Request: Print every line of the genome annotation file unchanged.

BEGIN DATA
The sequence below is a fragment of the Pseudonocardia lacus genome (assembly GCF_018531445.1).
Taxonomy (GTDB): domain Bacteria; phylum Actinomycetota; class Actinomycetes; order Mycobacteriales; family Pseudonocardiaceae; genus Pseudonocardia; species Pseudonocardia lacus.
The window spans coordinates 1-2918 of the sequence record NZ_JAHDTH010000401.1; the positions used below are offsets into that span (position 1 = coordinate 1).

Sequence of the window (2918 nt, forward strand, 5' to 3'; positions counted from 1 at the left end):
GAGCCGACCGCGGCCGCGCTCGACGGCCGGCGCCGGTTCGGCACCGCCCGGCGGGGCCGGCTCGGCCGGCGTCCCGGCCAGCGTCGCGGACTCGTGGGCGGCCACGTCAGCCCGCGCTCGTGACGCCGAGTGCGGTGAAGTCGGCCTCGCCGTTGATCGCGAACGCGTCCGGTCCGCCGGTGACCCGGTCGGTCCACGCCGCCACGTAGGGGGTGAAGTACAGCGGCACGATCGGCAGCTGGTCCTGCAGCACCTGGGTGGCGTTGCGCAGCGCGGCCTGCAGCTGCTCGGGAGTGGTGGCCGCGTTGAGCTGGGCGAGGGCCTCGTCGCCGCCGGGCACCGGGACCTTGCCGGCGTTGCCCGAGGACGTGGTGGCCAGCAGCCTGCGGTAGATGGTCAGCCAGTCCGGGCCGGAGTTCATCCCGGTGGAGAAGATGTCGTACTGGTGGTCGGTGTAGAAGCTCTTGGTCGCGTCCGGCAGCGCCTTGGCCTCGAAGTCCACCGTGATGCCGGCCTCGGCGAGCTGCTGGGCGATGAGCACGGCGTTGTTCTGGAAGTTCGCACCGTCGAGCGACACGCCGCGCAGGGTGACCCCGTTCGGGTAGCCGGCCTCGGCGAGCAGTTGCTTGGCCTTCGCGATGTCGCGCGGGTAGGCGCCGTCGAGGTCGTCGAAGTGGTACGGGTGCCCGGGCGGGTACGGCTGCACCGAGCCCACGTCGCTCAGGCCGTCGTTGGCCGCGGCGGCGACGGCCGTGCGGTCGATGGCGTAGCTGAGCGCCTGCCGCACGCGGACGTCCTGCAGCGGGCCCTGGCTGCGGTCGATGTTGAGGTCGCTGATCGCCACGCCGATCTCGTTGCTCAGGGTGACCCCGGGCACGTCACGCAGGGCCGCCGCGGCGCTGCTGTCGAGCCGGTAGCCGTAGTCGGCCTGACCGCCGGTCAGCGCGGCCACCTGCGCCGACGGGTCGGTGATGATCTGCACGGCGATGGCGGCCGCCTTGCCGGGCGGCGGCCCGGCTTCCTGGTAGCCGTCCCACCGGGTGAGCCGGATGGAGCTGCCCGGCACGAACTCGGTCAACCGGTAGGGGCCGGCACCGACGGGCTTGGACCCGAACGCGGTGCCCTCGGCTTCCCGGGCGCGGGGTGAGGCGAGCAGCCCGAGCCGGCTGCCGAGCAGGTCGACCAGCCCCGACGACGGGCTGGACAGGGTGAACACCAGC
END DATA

The sequence below is a fragment of the Pseudonocardia lacus genome (assembly GCF_018531445.1).
Taxonomy (GTDB): domain Bacteria; phylum Actinomycetota; class Actinomycetes; order Mycobacteriales; family Pseudonocardiaceae; genus Pseudonocardia; species Pseudonocardia lacus.
The window spans coordinates 1-2918 of the sequence record NZ_JAHDTH010000401.1; the positions used below are offsets into that span (position 1 = coordinate 1).

Sequence of the window (2918 nt, forward strand, 5' to 3'; positions counted from 1 at the left end):
GAGCCGACCGCGGCCGCGCTCGACGGCCGGCGCCGGTTCGGCACCGCCCGGCGGGGCCGGCTCGGCCGGCGTCCCGGCCAGCGTCGCGGACTCGTGGGCGGCCACGTCAGCCCGCGCTCGTGACGCCGAGTGCGGTGAAGTCGGCCTCGCCGTTGATCGCGAACGCGTCCGGTCCGCCGGTGACCCGGTCGGTCCACGCCGCCACGTAGGGGGTGAAGTACAGCGGCACGATCGGCAGCTGGTCCTGCAGCACCTGGGTGGCGTTGCGCAGCGCGGCCTGCAGCTGCTCGGGAGTGGTGGCCGCGTTGAGCTGGGCGAGGGCCTCGTCGCCGCCGGGCACCGGGACCTTGCCGGCGTTGCCCGAGGACGTGGTGGCCAGCAGCCTGCGGTAGATGGTCAGCCAGTCCGGGCCGGAGTTCATCCCGGTGGAGAAGATGTCGTACTGGTGGTCGGTGTAGAAGCTCTTGGTCGCGTCCGGCAGCGCCTTGGCCTCGAAGTCCACCGTGATGCCGGCCTCGGCGAGCTGCTGGGCGATGAGCACGGCGTTGTTCTGGAAGTTCGCACCGTCGAGCGACACGCCGCGCAGGGTGACCCCGTTCGGGTAGCCGGCCTCGGCGAGCAGTTGCTTGGCCTTCGCGATGTCGCGCGGGTAGGCGCCGTCGAGGTCGTCGAAGTGGTACGGGTGCCCGGGCGGGTACGGCTGCACCGAGCCCACGTCGCTCAGGCCGTCGTTGGCCGCGGCGGCGACGGCCGTGCGGTCGATGGCGTAGCTGAGCGCCTGCCGCACGCGGACGTCCTGCAGCGGGCCCTGGCTGCGGTCGATGTTGAGGTCGCTGATCGCCACGCCGATCTCGTTGCTCAGGGTGACCCCGGGCACGTCACGCAGGGCCGCCGCGGCGCTGCTGTCGAGCCGGTAGCCGTAGTCGGCCTGACCGCCGGTCAGCGCGGCCACCTGCGCCGACGGGTCGGTGATGATCTGCACGGCGATGGCGGCCGCCTTGCCGGGCGGCGGCCCGGCTTCCTGGTAGCCGTCCCACCGGGTGAGCCGGATGGAGCTGCCCGGCACGAACTCGGTCAACCGGTAGGGGCCGGCACCGACGGGCTTGGACCCGAACGCGGTGCCCTCGGCTTCCCGGGCGCGGGGTGAGGCGAGCAGCCCGAGCCGGCTGCCGAGCAGGTCGACCAGCCCCGACGACGGGCTGGACAGGGTGAACACCAGC